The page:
Safety on the road is a big issue for any cyclist and recently a few videos of cyclists being hit by cars has prompted coverage from mainstream media. While no cyclist ever wants to be involved in a bike vs car accident, it’s a real possibility – especially for those who live and ride in a busy urban environment.
Here in Australia, the Amy Gillett Foundation is working to improve road safety, and the relationship between motorists and cyclists. Their ‘A Metre Matters’ and ‘It’s a Two Way Street’ campaigns have raised awareness and even inspired a trial minimum passing distance legislation in Queensland.
The AGF has fought tirelessly to improve the cycling environment in Australia, and things have gotten better, but accidents do happen. It is not always drivers that cause accidents – gravel, wet roads, and the ever terrifying painted white lines can make you come unstuck.
In light of this, here are a few of our favourite bike safety innovations that may be appealing and stylish to the road enthusiast and cafe racer.
ICEdot is a small yellow pod that offers peace of mind to loved ones, letting them know if something has happened when you may not be able to. Using an accelerometer, gyroscope, and a low energy Bluetooth connection to a smartphone; the ICEdot uses a proprietary algorithm to detect an impact. The USB rechargeable crash sensor easily mounts to the back of any helmet with just a few zip-ties, or included industrial strength double-side tape.
When the sensor detects an impact, it triggers an emergency countdown in the ICEdot app. If the countdown is not turned off before it reaches zero, the app promptly sends out a text message – to up to 10 predetermined emergency contacts – informing them there has been an incident, and its location, via a Google Maps link.
Read our review of the ICEdot here.
Fly6 rear camera
AU$175 (+ postage)
Following a successful Kickstarter campaign, the Fly6 Rear Light is now in production and set for release in May. The brainchild of Andrew Hagen (CEO) and Kingsley Fiegert, Fly6 came to be after Fiegert was hit by something thrown from a passing car while riding in Perth. Combining a 15 lumen tail light and a rear facing camera into one unit, the Fly6 records 720p video onto the included microSD card. The 8GB class 10 card records about two-hours of video before the device automatically loops back to the beginning – so the Fly6 is always watching your back.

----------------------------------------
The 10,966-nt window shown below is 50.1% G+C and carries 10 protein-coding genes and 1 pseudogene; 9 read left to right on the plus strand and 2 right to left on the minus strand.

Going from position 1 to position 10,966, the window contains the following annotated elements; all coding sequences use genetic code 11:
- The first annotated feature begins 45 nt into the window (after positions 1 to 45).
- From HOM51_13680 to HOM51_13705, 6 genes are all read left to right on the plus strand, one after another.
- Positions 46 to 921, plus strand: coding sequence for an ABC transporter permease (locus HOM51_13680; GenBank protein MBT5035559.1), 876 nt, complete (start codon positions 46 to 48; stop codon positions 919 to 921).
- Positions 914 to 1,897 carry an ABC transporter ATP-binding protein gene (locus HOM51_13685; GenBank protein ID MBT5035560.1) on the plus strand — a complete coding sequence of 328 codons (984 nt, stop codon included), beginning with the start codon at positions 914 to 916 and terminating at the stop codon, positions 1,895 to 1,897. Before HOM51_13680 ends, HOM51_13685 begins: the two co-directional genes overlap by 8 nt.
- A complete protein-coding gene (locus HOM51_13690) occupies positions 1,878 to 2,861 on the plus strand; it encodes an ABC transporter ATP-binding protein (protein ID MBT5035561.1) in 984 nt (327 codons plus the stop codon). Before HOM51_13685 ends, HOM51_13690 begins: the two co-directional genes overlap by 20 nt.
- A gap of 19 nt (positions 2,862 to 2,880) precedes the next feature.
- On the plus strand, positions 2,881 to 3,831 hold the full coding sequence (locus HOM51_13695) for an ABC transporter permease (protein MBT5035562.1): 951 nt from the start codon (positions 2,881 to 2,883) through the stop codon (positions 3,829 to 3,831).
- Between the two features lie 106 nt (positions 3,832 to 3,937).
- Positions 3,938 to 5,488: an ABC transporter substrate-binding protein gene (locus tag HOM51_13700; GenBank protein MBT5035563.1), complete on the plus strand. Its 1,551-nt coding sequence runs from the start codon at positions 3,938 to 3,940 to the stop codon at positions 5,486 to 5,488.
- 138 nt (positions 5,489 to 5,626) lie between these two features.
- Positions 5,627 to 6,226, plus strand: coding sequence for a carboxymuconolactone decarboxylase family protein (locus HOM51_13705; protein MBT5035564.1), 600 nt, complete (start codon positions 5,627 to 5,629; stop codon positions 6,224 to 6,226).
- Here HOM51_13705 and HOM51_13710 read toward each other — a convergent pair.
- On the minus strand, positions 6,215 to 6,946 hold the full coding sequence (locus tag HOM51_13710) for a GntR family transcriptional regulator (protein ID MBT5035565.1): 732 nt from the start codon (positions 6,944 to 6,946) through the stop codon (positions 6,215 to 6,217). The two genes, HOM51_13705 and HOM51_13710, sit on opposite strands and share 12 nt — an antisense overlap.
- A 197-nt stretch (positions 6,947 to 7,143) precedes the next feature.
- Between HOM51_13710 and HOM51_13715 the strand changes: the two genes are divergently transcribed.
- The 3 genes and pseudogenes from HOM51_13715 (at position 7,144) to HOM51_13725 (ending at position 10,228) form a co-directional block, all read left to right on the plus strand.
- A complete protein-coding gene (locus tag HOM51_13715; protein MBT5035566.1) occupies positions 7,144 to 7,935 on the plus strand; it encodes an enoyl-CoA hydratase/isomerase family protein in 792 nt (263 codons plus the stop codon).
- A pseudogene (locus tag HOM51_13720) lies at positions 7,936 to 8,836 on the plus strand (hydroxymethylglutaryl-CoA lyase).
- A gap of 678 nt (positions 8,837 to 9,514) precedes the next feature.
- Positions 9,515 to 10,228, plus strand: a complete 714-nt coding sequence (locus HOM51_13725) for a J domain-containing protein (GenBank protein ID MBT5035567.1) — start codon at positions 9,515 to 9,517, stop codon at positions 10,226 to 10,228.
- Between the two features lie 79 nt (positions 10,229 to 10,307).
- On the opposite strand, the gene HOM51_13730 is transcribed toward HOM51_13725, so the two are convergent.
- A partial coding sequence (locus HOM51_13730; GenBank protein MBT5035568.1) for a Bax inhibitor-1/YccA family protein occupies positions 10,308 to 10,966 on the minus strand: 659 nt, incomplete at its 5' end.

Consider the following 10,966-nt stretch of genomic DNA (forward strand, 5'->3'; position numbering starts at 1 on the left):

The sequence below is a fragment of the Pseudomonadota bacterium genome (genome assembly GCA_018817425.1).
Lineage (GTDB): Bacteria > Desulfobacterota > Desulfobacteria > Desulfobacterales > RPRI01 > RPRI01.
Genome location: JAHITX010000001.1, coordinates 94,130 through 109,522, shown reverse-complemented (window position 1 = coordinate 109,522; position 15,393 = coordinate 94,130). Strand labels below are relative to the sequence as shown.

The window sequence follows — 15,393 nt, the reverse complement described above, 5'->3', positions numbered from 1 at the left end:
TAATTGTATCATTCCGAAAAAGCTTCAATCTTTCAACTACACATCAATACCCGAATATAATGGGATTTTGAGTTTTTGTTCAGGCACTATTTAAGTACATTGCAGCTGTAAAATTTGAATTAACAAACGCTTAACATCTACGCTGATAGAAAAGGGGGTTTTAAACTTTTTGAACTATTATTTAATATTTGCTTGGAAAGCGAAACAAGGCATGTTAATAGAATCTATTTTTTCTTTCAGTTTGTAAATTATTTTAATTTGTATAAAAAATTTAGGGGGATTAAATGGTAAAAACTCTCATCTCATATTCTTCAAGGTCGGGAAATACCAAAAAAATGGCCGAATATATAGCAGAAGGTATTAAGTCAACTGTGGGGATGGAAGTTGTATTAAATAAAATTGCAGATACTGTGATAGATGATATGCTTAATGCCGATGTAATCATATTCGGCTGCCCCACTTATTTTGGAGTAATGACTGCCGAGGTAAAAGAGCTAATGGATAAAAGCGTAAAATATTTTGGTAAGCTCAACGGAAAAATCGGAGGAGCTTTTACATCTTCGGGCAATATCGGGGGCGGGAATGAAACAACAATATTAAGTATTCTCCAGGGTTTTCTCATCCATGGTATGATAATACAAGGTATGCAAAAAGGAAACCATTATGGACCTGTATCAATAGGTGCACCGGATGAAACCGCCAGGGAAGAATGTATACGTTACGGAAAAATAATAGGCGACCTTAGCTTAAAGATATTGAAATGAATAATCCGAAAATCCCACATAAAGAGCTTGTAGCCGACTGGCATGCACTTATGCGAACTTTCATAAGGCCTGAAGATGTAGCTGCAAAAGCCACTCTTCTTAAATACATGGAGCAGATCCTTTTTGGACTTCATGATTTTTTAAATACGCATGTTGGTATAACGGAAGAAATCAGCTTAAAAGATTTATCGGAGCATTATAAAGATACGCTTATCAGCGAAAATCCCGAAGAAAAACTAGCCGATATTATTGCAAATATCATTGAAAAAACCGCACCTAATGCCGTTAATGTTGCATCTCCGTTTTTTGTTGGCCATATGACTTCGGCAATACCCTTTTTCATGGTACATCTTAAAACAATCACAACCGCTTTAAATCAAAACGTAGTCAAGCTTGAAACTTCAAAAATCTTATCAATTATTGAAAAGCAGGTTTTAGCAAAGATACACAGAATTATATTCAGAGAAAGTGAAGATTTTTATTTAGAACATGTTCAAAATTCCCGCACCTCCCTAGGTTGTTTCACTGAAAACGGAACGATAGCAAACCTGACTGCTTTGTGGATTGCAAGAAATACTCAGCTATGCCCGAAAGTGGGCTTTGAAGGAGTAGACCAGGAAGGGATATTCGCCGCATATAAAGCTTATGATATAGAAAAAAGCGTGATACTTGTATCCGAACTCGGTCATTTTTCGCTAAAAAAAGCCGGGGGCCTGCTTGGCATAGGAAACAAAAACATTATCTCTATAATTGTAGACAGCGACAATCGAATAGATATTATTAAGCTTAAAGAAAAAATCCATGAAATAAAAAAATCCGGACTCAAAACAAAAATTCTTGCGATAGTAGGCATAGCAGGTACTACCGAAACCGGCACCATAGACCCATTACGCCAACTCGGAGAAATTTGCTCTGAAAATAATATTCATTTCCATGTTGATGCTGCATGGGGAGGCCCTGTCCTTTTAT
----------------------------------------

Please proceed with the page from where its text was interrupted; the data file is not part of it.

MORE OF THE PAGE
During the day the Sugoi Zap jacket looks like any other understated cycling jacket, but after dark it truly begins to shine: artificial light from car headlights causes the jacket to light up like a fluorescent light bulb. It's made from Sugoi’s pixel fabric, which contains highly reflective ground glass ‘pixels’ that glow evenly over the whole jacket when illuminated. The jacket itself does not light up, but it sure looks like it does.
Unfortunately this futuristic jacket won't be available in Australia until 2015.
POC AVIP range
Swedish company POC – best known for its snow and mountain bike helmets, armour, and goggles – is set to release its AVIP road cycling range in the next couple of months. While you have probably noticed Garmin Sharp sporting POC's sometimes Star Wars-esque lids (the Octal), there is also a range of clothing and accessories (warmers, sunglasses, and gloves). POC’s entire road cycling range is underpinned by the AVIP concept, which stands for Attention, Visibility, Interaction and Protection. The collection is based around reflective logos, light and dark contrasts, and fluorescent zinc orange – all designed to draw attention.
ICNY reflective socks
(Available through Wheelhaus)
According to a study conducted by the Queensland University of Technology, reflective strips are much more effective when located near moving joints. With many cycling shoes lacking substantial reflectivity, and the weather often being too warm for shoe covers, ICNY brings reflectivity to your feet. Utilising simple 3M reflective dots, the ICNY socks come in a variety of colours and patterns. For those worried about proper sock height, the ICNY socks are 'sockdoping' approved.